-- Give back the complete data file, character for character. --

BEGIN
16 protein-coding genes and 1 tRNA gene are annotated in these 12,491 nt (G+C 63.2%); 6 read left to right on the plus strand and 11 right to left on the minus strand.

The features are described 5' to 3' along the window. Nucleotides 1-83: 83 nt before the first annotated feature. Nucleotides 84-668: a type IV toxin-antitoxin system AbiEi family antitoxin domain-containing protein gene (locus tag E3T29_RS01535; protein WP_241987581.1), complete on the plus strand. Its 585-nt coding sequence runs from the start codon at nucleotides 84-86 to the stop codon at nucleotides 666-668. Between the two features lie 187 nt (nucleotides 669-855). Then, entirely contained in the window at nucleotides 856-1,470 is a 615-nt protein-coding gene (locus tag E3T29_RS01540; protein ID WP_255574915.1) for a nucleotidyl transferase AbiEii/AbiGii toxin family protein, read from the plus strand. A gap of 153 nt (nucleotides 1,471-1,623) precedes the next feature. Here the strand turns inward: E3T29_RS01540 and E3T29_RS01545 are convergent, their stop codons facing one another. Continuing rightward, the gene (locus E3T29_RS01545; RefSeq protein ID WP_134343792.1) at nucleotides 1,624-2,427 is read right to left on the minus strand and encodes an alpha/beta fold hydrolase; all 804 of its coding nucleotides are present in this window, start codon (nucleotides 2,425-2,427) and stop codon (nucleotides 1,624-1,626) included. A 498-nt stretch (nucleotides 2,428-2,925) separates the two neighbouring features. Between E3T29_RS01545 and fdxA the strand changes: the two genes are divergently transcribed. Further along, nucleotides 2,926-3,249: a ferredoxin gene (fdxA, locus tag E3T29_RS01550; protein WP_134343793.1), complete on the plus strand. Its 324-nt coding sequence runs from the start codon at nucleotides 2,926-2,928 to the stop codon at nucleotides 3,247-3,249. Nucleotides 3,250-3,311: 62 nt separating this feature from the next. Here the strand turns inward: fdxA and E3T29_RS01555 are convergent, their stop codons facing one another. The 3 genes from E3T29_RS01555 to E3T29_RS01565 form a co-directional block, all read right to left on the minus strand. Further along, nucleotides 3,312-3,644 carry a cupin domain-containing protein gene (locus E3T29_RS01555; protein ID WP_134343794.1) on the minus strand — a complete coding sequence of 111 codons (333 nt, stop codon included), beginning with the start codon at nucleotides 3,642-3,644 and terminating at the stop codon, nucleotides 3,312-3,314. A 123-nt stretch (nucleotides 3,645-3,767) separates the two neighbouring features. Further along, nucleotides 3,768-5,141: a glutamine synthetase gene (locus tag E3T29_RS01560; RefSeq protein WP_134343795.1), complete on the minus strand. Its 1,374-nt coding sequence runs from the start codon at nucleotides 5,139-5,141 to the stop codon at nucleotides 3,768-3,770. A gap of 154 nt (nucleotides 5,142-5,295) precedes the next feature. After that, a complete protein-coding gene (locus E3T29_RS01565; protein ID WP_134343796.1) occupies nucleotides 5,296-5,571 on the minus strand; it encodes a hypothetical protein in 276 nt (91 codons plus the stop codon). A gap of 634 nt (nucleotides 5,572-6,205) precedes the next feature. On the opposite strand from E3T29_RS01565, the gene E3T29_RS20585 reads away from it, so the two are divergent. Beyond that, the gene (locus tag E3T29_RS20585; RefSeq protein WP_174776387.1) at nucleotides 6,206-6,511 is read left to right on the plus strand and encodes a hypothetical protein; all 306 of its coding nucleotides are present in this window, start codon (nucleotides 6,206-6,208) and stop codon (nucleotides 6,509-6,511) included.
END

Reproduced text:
16 protein-coding genes and 1 tRNA gene are annotated in these 12,491 nt (G+C 63.2%); 6 read left to right on the plus strand and 11 right to left on the minus strand.

The features are described 5' to 3' along the window. Nucleotides 1-83: 83 nt before the first annotated feature. Nucleotides 84-668: a type IV toxin-antitoxin system AbiEi family antitoxin domain-containing protein gene (locus tag E3T29_RS01535; protein WP_241987581.1), complete on the plus strand. Its 585-nt coding sequence runs from the start codon at nucleotides 84-86 to the stop codon at nucleotides 666-668. Between the two features lie 187 nt (nucleotides 669-855). Then, entirely contained in the window at nucleotides 856-1,470 is a 615-nt protein-coding gene (locus tag E3T29_RS01540; protein ID WP_255574915.1) for a nucleotidyl transferase AbiEii/AbiGii toxin family protein, read from the plus strand. A gap of 153 nt (nucleotides 1,471-1,623) precedes the next feature. Here the strand turns inward: E3T29_RS01540 and E3T29_RS01545 are convergent, their stop codons facing one another. Continuing rightward, the gene (locus E3T29_RS01545; RefSeq protein ID WP_134343792.1) at nucleotides 1,624-2,427 is read right to left on the minus strand and encodes an alpha/beta fold hydrolase; all 804 of its coding nucleotides are present in this window, start codon (nucleotides 2,425-2,427) and stop codon (nucleotides 1,624-1,626) included. A 498-nt stretch (nucleotides 2,428-2,925) separates the two neighbouring features. Between E3T29_RS01545 and fdxA the strand changes: the two genes are divergently transcribed. Further along, nucleotides 2,926-3,249: a ferredoxin gene (fdxA, locus tag E3T29_RS01550; protein WP_134343793.1), complete on the plus strand. Its 324-nt coding sequence runs from the start codon at nucleotides 2,926-2,928 to the stop codon at nucleotides 3,247-3,249. Nucleotides 3,250-3,311: 62 nt separating this feature from the next. Here the strand turns inward: fdxA and E3T29_RS01555 are convergent, their stop codons facing one another. The 3 genes from E3T29_RS01555 to E3T29_RS01565 form a co-directional block, all read right to left on the minus strand. Further along, nucleotides 3,312-3,644 carry a cupin domain-containing protein gene (locus E3T29_RS01555; protein ID WP_134343794.1) on the minus strand — a complete coding sequence of 111 codons (333 nt, stop codon included), beginning with the start codon at nucleotides 3,642-3,644 and terminating at the stop codon, nucleotides 3,312-3,314. A 123-nt stretch (nucleotides 3,645-3,767) separates the two neighbouring features. Further along, nucleotides 3,768-5,141: a glutamine synthetase gene (locus tag E3T29_RS01560; RefSeq protein WP_134343795.1), complete on the minus strand. Its 1,374-nt coding sequence runs from the start codon at nucleotides 5,139-5,141 to the stop codon at nucleotides 3,768-3,770. A gap of 154 nt (nucleotides 5,142-5,295) precedes the next feature. After that, a complete protein-coding gene (locus E3T29_RS01565; protein ID WP_134343796.1) occupies nucleotides 5,296-5,571 on the minus strand; it encodes a hypothetical protein in 276 nt (91 codons plus the stop codon). A gap of 634 nt (nucleotides 5,572-6,205) precedes the next feature. On the opposite strand from E3T29_RS01565, the gene E3T29_RS20585 reads away from it, so the two are divergent. Beyond that, the gene (locus tag E3T29_RS20585; RefSeq protein WP_174776387.1) at nucleotides 6,206-6,511 is read left to right on the plus strand and encodes a hypothetical protein; all 306 of its coding nucleotides are present in this window, start codon (nucleotides 6,206-6,208) and stop codon (nucleotides 6,509-6,511) included.